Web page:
Goldbergian Triumphs of Europe

I used to work in Switzerland. And, outside of one particularly fetching news anchor, I found Swiss TV a weird, weird place. Exhibit A was a 30-minute or so segment that kept re-airing, in which a vast room held an equally vast Goldbergian machine system. Everything from weird physical interactions between objects to slow, fizzy chemical reactions fueled the massive machine, whose purpose was the convoluted “look what we did!” derring-do of its creators.

The problem was the utterly soporific nature of the thing–there was no music, and the slow unfolding of all the interactions and reactions was like a visualization of the interior of the Swiss brain while dreaming: a precise, ingenious clockwork boredom. Or at least that was my very American impression of the Swiss who looked at me (and most everyone else who didn’t smell of Tilsiter) as if I’d just walked into a cathedral with poo on my shoe. Which I may well have done at some point.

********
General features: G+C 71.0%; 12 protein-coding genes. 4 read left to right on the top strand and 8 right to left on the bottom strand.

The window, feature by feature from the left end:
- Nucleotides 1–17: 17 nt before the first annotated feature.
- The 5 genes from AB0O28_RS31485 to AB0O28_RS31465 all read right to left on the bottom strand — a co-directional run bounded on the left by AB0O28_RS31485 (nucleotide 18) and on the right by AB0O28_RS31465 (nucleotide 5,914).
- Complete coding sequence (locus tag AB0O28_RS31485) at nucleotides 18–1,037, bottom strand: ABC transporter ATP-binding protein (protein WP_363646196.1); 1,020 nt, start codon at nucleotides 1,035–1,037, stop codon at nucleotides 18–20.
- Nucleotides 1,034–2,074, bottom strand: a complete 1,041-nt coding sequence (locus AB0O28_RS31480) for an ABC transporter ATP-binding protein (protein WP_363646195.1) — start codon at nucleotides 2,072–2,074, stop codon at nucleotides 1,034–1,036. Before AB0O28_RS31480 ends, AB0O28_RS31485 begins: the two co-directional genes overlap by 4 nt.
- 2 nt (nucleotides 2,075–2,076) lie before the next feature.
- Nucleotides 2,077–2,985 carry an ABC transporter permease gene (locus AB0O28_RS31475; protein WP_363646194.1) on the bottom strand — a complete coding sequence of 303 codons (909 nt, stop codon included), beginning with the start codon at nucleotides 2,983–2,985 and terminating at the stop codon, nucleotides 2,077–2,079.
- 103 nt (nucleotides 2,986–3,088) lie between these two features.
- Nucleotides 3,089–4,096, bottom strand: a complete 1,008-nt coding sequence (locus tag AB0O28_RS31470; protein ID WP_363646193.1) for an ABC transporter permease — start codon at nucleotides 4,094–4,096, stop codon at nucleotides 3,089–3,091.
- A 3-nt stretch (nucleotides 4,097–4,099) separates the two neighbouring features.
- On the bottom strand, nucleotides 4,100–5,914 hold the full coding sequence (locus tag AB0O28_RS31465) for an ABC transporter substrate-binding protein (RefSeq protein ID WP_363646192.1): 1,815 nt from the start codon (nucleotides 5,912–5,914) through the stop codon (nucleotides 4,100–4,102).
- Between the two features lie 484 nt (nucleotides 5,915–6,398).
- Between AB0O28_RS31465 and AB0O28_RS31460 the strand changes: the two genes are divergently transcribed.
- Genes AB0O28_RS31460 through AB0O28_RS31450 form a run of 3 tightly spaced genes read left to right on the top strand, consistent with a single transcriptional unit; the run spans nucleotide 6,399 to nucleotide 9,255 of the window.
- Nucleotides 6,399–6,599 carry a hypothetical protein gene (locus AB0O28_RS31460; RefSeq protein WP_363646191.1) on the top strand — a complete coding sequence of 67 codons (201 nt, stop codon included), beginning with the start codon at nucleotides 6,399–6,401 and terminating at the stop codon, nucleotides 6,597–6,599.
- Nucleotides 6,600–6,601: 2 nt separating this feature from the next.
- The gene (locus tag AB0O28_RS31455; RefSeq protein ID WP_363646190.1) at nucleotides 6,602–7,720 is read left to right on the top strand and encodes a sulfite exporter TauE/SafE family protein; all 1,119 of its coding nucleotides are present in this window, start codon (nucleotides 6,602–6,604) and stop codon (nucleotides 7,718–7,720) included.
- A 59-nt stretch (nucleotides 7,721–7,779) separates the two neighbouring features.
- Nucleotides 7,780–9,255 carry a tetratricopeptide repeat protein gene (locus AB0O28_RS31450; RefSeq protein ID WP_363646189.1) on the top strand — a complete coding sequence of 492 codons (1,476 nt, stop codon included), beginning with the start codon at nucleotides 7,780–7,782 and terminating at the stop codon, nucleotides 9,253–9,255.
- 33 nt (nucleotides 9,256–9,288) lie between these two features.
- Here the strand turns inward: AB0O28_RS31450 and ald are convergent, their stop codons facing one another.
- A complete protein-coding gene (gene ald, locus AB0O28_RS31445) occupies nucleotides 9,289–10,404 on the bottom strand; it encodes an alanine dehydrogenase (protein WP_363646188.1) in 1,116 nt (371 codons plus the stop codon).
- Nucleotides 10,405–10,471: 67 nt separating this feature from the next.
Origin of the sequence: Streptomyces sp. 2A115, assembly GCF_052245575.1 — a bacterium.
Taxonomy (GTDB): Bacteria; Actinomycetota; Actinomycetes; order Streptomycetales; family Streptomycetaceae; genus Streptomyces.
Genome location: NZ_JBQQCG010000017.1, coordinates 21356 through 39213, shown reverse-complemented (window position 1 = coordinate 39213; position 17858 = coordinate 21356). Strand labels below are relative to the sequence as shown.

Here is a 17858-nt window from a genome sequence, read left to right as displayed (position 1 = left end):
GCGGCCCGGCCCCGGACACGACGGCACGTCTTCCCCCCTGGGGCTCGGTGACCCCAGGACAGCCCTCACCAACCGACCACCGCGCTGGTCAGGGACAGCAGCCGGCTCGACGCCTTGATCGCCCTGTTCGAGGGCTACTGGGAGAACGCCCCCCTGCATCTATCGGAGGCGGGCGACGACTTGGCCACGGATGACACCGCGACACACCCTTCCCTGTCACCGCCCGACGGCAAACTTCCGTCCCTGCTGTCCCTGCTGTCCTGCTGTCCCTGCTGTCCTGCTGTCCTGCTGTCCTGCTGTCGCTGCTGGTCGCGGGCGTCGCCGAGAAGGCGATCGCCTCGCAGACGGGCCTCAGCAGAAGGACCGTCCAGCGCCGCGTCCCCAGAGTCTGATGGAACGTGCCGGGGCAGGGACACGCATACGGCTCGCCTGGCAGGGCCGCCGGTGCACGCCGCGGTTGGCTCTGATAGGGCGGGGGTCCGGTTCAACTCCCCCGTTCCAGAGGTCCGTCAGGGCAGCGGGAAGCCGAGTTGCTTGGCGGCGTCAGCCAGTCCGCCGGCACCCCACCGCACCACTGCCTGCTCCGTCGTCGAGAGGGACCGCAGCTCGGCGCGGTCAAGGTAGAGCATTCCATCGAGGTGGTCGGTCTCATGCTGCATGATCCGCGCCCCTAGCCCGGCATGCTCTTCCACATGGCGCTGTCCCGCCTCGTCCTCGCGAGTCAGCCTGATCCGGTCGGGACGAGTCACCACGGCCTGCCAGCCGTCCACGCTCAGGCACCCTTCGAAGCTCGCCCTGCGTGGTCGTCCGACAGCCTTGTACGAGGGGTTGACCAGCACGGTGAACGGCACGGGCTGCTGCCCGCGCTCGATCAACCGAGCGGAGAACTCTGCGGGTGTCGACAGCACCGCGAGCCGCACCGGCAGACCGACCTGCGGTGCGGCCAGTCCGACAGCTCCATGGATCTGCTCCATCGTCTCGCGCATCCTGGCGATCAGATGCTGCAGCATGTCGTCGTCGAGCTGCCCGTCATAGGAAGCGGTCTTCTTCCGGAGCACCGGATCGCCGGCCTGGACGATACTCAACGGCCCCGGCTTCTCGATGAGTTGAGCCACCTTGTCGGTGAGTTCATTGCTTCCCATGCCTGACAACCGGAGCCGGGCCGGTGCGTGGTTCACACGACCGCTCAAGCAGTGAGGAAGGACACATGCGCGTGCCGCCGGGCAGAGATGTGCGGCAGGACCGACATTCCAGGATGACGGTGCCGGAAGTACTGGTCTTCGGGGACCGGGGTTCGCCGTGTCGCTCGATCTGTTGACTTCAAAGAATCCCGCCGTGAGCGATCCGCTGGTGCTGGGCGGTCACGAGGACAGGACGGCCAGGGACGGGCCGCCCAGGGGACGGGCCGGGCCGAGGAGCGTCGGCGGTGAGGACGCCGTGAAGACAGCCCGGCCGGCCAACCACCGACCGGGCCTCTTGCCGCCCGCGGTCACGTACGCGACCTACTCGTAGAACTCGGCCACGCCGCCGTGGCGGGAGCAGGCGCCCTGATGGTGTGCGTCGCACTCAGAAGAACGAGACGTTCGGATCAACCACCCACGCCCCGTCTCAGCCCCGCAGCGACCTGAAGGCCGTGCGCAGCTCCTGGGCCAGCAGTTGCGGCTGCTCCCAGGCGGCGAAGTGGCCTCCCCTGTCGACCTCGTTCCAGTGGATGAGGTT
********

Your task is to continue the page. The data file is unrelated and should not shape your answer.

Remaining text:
Well, not only have I now rediscovered that very segment (Der Lauf der Dinge), a more modern hommage to said Goldbergian dream has now come to light, and it’s a lot more fun, especially for being set up in two suitcases. Not to mention for being Dutch.


The Swiss brain? (And this brief excerpt is the exciting bit):

The Dutch brain?:

James Heflin

Author: James Heflin

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